If you purchased Carson City double eagles in 2001 and have held them since, you have done very nicely. Obviously, one of the main reasons for this is the fact that gold has gone from around $400 to close to $1300 in the past decade. I can remember buying common date CC Twenties in lower grades (VF and EF) in the early part of this decade for $750 or so. Today, the basal value of any CC double eagle is around $1,750-2,000.

Prices of high grades coins are interesting to study. One date that I looked at carefully was the 1893-CC, mainly because it is more available in MS63 than any other CC double eagle. In 2001, you could buy an 1893-CC in MS63 for around $10,000-12,000. In 2005-2006, the same coin would have probably cost you between $15,000 and $20,000. Today, if you can find an 1893-CC in MS63 it will run in the $25,000-30,000 range and a really choice PCGS example with a CAC sticker might even bring $35,000.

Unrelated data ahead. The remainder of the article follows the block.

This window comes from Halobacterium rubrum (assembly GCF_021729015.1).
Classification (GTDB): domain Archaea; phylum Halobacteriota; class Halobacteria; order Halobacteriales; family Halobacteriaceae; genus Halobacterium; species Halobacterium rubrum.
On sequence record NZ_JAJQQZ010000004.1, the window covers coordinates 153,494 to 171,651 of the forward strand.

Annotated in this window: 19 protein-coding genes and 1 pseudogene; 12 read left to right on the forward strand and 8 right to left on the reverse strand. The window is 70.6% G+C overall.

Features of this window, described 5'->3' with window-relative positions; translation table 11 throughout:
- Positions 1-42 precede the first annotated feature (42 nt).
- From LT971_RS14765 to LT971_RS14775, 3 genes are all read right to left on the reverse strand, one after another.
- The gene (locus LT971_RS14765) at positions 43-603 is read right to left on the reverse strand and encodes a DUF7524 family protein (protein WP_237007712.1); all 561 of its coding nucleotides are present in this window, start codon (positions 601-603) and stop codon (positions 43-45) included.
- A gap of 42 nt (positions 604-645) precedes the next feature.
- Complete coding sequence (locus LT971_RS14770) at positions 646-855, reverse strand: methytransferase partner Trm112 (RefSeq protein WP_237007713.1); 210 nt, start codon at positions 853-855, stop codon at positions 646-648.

I’ll continue to tease you with updates on my Carson City book in the coming months and I’m hoping that it will be ready for publication sometime in the Spring of 2011.

About the Author

Douglas Winter is America’s leading expert in the field of American gold coinage. Doug has written over a dozen numismatic books including the standard references on the branch mint coinage of Carson City, Charlotte, Dahlonega and New Orleans and all three design types of Liberty Head double eagles. Doug is a keen student of numismatic history and has sought to establish a world-class numismatic firm (Douglas Winter Numismatics DWN) which embraces technology and current market trends with old-time numismatic values. RareGoldCoins.com